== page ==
Budget 2022 pushes electrification agenda

by Brian de Souza 01 Feb 2022


The Union Budget presented by Finance Minister, Nirmala Sitharaman gives a further push to the government’s electrification agenda, a policy intent that it has pushed in the last couple of years. India’s economic growth is estimated at 9.2 percent, the highest among all large economies coupled with a significant hike in capital expenditure. However, the revised fiscal deficit gap is seen expanding slightly to is 6.9 percent Vs the 6.8 percent projected.

With a focus on two and three-wheelers which are expected to be the early adopters of electrification, the government proposed to introduce a policy for battery swapping as well as standardising inter-operability standards for batteries to encourage more buyers to opt for such vehicles. The government hopes that combined with FAME II and the individual policies put out by the states to encourage electric mobility, this will strengthen the country’s green credentials

Apart from the battery swapping policy which is aimed at reducing range anxiety, a concern with potential buyers and which can help a wider move to electrification, the Finance Minister proposed special mobility zones for zero fossil fuel as well as incentives to encourage the private sector to offer batteries as a service.

Green bonds
The Budget also sought to buttress the government’s green credentials and give a push to the decarbonisation of the economy by announcing sovereign green bonds as well as encouraging the use of blended fuel at the petrol pump by levying a Rs 2 per litre tax on unblended fuel, effective October 2022. This will impact those users who may not have access to blended fuel, and it remains to be seen how users in areas where ethanol availability is limited will react.

With regard to clearances for green-oriented projects, the FM proposed a single form to facilitate the clearance of such projects along with upgraded service to include real-time information and project approval updates.

Setting a context to all this, Sitharaman made a reference to the prime minister’s comments at COP26 last November in which India is committed to a net-zero policy by 2070. The FM also spoke about encouraging the move to solar energy which the PLI scheme seeks to strengthen, adding that the government would contribute to R&D in sunrise industries.

As in all previous budgets, the FM spoke about the thrust to road development saying the government plans to add an additional 25,000 km to the national highways network in FY2023 as part of the PM’s Gatishakti National Master plan. The government, she said, would mobilise Rs 20,000 crore via innovative ways of financing to complement public resources.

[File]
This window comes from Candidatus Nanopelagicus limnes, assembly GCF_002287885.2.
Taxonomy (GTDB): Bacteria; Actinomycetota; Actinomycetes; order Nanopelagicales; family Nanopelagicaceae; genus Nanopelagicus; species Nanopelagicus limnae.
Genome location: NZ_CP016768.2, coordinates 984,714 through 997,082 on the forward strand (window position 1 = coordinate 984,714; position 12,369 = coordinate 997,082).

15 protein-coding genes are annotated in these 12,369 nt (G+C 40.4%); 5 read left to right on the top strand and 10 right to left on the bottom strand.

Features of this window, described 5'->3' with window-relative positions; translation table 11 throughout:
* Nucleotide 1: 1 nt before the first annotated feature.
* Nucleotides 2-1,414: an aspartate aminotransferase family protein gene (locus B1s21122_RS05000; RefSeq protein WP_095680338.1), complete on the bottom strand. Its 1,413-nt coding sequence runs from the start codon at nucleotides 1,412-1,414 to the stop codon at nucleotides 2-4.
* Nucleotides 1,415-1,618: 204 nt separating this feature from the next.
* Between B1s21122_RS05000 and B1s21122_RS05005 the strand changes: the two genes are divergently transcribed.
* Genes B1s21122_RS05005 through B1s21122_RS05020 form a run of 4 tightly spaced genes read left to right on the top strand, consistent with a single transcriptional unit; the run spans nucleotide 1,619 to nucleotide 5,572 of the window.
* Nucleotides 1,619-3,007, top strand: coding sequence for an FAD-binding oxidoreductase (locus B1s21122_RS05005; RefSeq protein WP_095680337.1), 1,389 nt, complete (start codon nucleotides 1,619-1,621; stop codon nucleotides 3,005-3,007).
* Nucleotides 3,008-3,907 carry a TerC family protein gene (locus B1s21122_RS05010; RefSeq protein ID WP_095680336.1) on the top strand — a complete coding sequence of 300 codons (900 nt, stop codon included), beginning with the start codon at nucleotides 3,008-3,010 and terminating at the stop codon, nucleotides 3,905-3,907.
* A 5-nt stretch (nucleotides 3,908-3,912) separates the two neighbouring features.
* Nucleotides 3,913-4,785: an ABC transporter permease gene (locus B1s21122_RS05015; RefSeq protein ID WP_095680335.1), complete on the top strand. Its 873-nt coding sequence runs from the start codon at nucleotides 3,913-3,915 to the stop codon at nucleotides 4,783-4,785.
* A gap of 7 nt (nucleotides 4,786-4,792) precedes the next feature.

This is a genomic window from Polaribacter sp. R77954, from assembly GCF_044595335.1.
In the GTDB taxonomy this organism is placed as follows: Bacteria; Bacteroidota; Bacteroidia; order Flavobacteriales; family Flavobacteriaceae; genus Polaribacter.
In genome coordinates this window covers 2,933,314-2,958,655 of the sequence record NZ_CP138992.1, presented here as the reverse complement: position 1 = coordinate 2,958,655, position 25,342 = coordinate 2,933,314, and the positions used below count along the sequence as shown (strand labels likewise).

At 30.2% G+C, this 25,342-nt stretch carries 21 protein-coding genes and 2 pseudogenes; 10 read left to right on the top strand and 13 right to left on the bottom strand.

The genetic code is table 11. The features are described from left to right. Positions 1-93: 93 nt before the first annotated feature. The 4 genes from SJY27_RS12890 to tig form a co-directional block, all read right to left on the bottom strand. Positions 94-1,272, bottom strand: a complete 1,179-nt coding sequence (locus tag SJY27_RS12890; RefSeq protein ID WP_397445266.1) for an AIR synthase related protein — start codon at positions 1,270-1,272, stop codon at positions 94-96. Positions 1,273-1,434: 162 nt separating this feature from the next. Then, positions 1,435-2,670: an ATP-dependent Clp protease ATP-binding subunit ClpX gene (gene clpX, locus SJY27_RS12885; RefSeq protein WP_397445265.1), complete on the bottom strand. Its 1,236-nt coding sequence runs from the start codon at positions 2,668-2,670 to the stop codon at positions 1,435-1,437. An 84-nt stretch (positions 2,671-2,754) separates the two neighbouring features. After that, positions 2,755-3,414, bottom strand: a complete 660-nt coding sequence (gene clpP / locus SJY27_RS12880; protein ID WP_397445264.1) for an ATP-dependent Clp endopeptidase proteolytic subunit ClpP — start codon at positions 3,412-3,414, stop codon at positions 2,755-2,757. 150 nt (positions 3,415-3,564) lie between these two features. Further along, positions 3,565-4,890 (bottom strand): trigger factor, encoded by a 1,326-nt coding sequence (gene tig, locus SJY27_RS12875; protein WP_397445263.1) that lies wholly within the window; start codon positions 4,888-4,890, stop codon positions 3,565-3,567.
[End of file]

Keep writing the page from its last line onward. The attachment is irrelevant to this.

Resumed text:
Multi-modal parks
The Gatishakti masterplan also included announcements on the integration of the postal and railway network, new services under Vande Bharat, as well as announcements on metro, ropeways, improvement in logistics infrastructure. The budget also about boosting infrastructure in the North east as well as the establishment of multi-modal logistics parks at four locations in the country, contracts for which will be given out in FY2023.

The Finance Minister proposed allocation of Rs 100,000 crore to assist the states in catalysing overall investments in the economy through FY2023. These will be in the form of 50-year interest free loans that are over and above the normal borrowings allowed to the states.

From a user point of view, the thrust on infrastructure is good news for the heavy trucks sector, sales of which have been affected in the last 18 months or so, and which would see an uptick as the road building activity gains momentum.

Increased infrastructural activity has spin-off in terms of the consumption of cement and steel which are key inputs.  The construction of new roads is also a cause for the construction equipment sector to cheer. Increased activity will also create more jobs, and in the context of issues over unemployment due to the pandemic, this assumes importance.

No big bang announcements
If there were expectations of a big bang announcements, especially in terms of tax reliefs, there were none. There was no reduction in excise duties on diesel and petrol. While last year’s budget was presented against the background of the farmers’ agitation, overshadowing this year’s was the five states going to the polls, with Punjab and Uttar Pradesh being the key ones, on which attention will be focussed.

In the Economic Survey report tabled a day before the Budget, the agriculture sector was seen growing 8 percent and was untouched by the pandemic. It also mentioned that exports had performed well and had gone past pre-pandemic levels. It also said the vaccination programme of the government would be a key contributor to macro-economic stability.  Quoting the Goldman Sachs report, the Survey had also warned that the supply side disruption to several industries due to the chips shortage, including to the auto sector would be a slow and costly affair.